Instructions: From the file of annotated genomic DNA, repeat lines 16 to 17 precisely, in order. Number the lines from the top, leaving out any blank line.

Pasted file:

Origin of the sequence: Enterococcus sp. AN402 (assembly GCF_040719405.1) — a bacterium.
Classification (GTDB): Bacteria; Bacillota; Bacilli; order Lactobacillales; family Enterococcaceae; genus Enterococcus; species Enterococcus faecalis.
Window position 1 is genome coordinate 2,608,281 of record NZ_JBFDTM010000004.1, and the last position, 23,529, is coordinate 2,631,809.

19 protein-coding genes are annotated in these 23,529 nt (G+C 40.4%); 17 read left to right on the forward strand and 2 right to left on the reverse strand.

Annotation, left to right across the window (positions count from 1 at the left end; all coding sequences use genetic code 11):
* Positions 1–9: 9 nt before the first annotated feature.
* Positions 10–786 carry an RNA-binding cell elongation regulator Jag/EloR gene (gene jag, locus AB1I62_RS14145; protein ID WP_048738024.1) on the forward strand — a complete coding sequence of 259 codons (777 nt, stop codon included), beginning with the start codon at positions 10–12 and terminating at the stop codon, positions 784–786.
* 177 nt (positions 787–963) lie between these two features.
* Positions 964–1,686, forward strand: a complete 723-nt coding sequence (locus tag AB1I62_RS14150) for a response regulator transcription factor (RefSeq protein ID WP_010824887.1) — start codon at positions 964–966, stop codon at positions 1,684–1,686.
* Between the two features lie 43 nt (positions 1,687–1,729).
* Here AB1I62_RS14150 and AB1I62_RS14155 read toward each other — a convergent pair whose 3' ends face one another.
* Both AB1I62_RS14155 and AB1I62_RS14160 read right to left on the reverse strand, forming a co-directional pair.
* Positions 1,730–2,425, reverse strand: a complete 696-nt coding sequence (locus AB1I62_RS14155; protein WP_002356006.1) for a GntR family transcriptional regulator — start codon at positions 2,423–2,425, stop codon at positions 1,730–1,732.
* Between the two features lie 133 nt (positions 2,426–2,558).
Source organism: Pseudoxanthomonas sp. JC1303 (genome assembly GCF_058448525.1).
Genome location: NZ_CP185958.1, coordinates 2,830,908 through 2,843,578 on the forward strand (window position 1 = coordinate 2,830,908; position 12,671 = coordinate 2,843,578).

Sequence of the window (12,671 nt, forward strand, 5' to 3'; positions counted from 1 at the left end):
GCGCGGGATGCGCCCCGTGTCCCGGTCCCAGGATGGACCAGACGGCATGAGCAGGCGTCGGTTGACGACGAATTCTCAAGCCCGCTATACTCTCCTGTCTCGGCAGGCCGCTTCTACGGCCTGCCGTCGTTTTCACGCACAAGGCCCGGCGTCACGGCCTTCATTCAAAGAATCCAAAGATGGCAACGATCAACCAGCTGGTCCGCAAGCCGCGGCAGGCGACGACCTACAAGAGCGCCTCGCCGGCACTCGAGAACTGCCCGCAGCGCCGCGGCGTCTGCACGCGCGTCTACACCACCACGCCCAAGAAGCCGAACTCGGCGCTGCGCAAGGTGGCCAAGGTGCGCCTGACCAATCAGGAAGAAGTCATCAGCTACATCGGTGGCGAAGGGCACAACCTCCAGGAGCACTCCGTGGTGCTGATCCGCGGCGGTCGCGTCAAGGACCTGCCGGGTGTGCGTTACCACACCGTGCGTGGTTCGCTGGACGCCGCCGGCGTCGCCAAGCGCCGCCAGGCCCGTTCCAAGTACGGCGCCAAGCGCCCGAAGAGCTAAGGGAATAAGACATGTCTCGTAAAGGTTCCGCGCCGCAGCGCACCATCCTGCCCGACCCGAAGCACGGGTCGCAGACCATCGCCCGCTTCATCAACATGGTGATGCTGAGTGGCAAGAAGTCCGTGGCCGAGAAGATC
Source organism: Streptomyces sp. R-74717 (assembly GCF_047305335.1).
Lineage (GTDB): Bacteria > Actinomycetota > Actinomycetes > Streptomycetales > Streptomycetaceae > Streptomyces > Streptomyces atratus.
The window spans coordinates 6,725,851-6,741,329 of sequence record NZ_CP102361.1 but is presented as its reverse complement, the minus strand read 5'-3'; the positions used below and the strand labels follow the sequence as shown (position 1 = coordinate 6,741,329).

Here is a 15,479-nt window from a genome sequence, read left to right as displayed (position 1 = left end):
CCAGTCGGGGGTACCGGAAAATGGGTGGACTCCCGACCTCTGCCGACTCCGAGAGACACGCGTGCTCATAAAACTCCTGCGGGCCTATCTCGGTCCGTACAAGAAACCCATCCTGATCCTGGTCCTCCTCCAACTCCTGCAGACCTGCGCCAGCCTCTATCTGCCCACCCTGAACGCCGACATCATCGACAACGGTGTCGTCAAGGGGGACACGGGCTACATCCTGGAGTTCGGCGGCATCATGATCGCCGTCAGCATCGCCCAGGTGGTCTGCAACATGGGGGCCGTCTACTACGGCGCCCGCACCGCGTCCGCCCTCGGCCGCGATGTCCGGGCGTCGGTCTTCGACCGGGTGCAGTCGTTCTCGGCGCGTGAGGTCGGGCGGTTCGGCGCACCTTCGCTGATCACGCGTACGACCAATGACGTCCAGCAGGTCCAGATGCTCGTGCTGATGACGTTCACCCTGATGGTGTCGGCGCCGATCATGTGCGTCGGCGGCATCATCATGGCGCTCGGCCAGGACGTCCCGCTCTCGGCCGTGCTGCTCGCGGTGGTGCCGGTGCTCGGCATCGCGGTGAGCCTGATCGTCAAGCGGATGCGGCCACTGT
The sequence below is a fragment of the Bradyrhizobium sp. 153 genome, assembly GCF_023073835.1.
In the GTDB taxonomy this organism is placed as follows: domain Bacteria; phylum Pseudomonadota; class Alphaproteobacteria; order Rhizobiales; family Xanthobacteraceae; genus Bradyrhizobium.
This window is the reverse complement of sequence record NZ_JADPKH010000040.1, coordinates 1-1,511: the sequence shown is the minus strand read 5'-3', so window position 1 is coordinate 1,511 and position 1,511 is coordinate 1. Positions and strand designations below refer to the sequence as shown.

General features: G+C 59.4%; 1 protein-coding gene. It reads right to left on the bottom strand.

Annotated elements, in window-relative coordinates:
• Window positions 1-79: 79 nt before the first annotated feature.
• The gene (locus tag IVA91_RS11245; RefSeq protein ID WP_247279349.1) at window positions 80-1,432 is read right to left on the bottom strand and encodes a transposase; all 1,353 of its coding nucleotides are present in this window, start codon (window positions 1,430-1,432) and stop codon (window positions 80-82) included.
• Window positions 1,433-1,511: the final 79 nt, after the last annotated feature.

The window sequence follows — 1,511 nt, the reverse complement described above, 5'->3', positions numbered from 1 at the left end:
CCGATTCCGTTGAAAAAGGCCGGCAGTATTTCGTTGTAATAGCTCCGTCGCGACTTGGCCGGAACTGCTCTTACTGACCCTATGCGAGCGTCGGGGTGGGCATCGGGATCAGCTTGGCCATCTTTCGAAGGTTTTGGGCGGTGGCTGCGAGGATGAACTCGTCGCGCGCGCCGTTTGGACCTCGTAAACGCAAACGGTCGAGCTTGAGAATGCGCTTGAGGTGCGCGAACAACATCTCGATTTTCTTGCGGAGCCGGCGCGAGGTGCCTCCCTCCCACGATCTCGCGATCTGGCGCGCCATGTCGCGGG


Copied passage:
Genome location: NZ_CP185958.1, coordinates 2,830,908 through 2,843,578 on the forward strand (window position 1 = coordinate 2,830,908; position 12,671 = coordinate 2,843,578).

Sequence of the window (12,671 nt, forward strand, 5' to 3'; positions counted from 1 at the left end):